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Cook Islanders embroiled in NZ building scandal

Wednesday May 23, 2018 Written by Published in Local

Global Fibre8 Limited, an international supplier of building materials based in New Zealand, is facing legal action for selling faulty products.

The company was established in 2011 and is run by members of the Tuake family, including Tangi Tuake and his son Albert, who are of Cook Islands descent.

In 2014, Global Fibre8 began selling the K3T wall system, which is manufactured in China.

The company advertised the product as being innovative, strong, and cheaper than anything else on the market.

Global Fibre8 then began selling the rights to distribute the product to retailers around the world. They also established a course in which people were taught how to install the system.

There are around 20 agents, mostly in New Zealand, who paid Global Fibre8 up to $50,000 for the rights to sell the product. Hundreds of people have also paid to do the three-day installation course at the company’s headquarters in Auckland.

The material was certified as being fit for purpose by a number of organisations, including New Zealand’s Far North District Council.

Global Fibre8’s chief executive Tangi Tuake claims his company is being “bombarded” with demands for his product from “around the world”. It has been reported that the South African government is asking Global Fibre8 to build 400,000 homes and the Pentagon apparently wants to use the material for army barracks.

However, a number of independent reports, including one by Veron Building Consultants, state that the K3T wall system is not fit for purpose – nor does it meet the New Zealand building code on a number of levels.

Users of the K3T wall system are now complaining about the quality of the product. Many are saying the system is “unfit for purpose” and are demanding Global Fibre8 take action to mitigate the damage being caused by the K3T wall system.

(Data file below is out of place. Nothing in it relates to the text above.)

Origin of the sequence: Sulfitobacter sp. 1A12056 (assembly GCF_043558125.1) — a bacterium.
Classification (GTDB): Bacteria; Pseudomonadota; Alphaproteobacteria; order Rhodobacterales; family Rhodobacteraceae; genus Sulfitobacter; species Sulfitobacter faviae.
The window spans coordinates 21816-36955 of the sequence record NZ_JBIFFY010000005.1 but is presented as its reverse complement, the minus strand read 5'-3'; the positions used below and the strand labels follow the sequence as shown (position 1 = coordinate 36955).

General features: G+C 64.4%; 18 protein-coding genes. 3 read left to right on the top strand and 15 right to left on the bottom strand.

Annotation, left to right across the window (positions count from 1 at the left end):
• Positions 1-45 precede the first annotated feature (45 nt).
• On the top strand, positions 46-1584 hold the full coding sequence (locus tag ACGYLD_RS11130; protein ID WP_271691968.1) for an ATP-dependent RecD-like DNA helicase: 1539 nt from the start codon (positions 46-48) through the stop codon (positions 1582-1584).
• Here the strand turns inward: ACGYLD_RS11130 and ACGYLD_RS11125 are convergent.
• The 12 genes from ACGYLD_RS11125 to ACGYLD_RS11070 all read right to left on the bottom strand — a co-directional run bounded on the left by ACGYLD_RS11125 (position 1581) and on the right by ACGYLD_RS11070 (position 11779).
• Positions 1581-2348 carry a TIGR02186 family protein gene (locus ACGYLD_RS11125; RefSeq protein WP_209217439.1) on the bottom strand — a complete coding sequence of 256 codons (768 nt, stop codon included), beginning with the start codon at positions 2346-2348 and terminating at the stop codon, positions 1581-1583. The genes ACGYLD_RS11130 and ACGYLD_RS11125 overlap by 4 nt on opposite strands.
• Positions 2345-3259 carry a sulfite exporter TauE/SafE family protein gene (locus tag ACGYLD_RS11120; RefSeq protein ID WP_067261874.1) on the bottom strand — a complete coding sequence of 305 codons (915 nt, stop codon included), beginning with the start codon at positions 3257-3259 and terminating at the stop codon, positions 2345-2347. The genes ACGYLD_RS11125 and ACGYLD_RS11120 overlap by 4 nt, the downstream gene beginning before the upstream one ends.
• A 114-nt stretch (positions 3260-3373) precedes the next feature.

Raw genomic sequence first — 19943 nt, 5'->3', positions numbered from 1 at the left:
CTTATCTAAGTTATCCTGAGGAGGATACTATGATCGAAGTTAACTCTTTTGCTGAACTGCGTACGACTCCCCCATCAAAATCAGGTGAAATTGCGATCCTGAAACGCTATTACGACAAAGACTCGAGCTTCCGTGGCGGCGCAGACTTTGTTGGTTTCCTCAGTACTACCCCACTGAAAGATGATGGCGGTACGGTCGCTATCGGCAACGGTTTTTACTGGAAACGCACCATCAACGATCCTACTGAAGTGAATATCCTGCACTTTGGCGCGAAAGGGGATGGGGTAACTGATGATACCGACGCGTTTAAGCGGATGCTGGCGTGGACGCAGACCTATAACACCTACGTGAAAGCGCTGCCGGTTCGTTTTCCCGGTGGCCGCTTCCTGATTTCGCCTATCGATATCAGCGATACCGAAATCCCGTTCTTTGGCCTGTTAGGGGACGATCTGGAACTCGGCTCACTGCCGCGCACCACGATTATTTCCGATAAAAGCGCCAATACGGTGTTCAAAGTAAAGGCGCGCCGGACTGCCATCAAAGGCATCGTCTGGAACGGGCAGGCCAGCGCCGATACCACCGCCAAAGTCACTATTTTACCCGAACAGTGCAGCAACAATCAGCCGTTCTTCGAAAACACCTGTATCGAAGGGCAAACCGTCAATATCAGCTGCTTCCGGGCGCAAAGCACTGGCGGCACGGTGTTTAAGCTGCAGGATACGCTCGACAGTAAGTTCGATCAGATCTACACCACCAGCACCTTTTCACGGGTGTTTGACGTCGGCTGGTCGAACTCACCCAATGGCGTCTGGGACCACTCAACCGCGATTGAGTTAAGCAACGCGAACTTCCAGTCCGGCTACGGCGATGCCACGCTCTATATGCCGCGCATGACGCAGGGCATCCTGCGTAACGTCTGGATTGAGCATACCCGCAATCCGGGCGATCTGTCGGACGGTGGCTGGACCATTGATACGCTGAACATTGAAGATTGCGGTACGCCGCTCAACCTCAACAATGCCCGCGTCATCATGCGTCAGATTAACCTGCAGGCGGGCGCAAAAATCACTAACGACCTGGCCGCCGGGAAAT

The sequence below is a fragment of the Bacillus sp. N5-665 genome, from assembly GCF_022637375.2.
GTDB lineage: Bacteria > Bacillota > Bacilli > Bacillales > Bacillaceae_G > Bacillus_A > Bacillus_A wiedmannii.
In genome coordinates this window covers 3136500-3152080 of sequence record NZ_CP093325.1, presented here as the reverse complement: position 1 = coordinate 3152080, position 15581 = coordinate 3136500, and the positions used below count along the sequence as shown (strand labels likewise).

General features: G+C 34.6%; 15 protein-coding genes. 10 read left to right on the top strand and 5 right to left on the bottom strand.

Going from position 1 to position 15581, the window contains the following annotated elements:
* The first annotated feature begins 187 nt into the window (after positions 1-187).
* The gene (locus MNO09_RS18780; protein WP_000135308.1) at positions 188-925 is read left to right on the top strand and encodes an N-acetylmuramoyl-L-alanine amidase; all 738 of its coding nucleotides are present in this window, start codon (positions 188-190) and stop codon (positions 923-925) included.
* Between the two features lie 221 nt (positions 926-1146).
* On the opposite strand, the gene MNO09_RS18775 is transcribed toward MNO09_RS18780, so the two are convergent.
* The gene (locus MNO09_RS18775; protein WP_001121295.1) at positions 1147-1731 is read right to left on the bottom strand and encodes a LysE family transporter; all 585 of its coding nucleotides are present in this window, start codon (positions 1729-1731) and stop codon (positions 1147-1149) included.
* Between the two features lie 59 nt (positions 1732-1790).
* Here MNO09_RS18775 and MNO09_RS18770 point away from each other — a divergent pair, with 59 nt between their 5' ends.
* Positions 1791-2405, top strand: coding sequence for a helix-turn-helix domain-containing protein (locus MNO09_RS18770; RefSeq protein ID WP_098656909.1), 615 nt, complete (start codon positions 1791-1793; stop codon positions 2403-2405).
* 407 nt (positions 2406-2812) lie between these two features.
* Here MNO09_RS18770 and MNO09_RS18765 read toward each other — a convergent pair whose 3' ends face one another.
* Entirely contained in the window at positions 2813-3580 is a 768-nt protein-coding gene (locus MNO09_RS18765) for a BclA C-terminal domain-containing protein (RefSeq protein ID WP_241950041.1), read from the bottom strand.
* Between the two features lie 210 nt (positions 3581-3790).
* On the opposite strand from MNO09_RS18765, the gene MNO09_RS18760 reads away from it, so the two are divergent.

Randolph and Karen Urlich own a house in New Zealand, which they claim had to be demolished due to K3T panels leaking chlorides.

These chlorides eventually poisoned concrete and corroded steel, causing extensive cracks both inside and out.

“I don’t want to see another family go through what we have been through and what other people have already had to suffer,” said Karen Urlich. “I understand it’s not only in New Zealand and these guys need to be stopped.”

Another K3T victim, Shaveran Naicker, also says he was left with no choice but to demolish his K3T home and rebuild after large cracks began appearing.

Naicker says he is now $400,000 out of pocket and the costs incurred have “put our next 10 years on hold”.

Tuake denies the product is the problem, blaming poor installation and builders not following the instruction manual.

“We check all the panels here before the panel goes out and we know the standard, how good the panels are – if we see any panel and we feel it needs to come off the batch, we separate it,” said Tuake.

CINews understands Global Fibre8 is already involved in court proceedings in Australia and now in New Zealand.

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